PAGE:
Marley Gibbs became the first victim of the final stage of the shadow clouds. She was eaten, from head to toe, by the corpse of Bob Harrington of Harrington’s Jewellery. When seeing the army of zombified former family members, most of the children rushed for the door in hopes of escape. The mothers of the children quickly ran after and that is how it came to be that the teenagers were the only survivors of the lightning’s holocaust.
The brave males, with zits on their face, toured the basement of the hall in quick fashion. In a closet they found two axes, a saw, and a broom. One teen took out his pocket knife and widdled the end of the broom into a spear. With the end of the world looming on them some of the guys and girls paired up and for the first and probably last time made love.
One girl sat in a corner with tears down her face. Her name was Harriet and she was crying over her lost best friend who ran out after her little brother. Susan Banner was dead and Harriet had loved her. Harriet Bouchard was an orphan and had only one friend. In school she was called Hairy Harriet because of her upper lip hair. Harriet often wondered if life was worth living. Yet, Susan Banner was always there to lift her spirits. They had become friends when they spotted each other in the doctor’s office when they were both in grade six. Susan’s mother had died in child-birth and her father did not know how to react when she hit puberty early. Harriet didn’t have anyone who cared about her. So through that day until the end of Susan’s life they were there for each other, when no-one else was. When Harriet was thrown out of the orphanage Susan offered her a room in her basement and went from best friends to sisters.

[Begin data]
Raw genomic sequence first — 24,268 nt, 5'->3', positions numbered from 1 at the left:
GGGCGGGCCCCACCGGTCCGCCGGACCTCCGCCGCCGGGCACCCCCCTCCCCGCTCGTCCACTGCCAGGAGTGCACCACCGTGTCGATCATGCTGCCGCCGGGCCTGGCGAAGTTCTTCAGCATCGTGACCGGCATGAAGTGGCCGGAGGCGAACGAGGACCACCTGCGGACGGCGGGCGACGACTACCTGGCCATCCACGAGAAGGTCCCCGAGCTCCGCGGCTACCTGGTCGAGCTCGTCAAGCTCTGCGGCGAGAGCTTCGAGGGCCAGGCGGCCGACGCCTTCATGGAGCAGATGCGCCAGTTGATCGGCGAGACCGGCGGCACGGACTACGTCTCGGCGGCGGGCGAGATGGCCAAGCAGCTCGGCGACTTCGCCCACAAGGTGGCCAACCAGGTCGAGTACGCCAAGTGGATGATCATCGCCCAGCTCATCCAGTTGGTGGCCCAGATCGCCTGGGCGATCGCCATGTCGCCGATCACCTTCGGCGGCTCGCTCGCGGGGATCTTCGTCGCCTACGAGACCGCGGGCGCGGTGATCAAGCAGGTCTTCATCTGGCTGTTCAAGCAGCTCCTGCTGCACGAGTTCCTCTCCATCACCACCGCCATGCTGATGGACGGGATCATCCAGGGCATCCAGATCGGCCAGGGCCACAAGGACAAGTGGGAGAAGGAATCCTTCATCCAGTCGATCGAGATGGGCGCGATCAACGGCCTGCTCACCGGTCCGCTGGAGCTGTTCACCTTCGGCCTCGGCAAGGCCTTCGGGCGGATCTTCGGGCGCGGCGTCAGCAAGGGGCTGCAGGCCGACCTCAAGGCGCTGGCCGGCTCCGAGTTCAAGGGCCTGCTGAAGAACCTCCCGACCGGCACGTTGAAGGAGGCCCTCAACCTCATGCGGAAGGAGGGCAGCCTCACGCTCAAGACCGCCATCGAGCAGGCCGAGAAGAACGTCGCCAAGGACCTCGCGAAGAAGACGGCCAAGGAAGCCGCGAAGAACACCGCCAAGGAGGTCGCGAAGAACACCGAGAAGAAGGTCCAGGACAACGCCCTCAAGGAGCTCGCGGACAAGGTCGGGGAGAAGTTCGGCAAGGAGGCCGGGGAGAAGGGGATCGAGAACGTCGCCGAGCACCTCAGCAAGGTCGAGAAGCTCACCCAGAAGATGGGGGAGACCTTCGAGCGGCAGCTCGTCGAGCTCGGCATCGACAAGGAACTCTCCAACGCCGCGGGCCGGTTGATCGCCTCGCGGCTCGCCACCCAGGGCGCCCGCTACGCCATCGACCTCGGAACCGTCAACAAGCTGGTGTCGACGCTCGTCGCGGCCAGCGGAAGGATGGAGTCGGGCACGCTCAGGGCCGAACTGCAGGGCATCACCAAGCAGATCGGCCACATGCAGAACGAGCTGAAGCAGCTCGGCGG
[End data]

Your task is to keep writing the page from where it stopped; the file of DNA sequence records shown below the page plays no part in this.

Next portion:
Harriet sat in the corner with her head down and wondered if life was still worth living. Then the window broke and the remnants of the decaying town members struggled to enter and feast on the succulent human flesh. Dozens of the teens died as the flocks of zombies increased with every intake of breath. Waves and waves of former community members were decapitated by the two axes wielded by the two teens with the most amount of chest hair. And finally it was down to Harriet and a few others against the walking dead, in the front Susan Banner, whose cheeks were still rosy, who was crying.
With all her might “Hairy” Harriet Bouchard grasped the saw from the slowly waking corpse of Johnny Baxter and started towards her best friend. This provided as a hearty distraction while the two boys with axes cut the numbers in half. An unnaturally blue and black blood flowed out of Susan Banner’s neck. In the puddle drips of tears were added by Harriet as she added one final, “I love you”. And then the biting started.
Harriet did not scream, or cry out in pain. Harriet didn’t wince, or run. Harriet wondered. She wondered if Hell was any worse, but doubted it. Harriet wondered.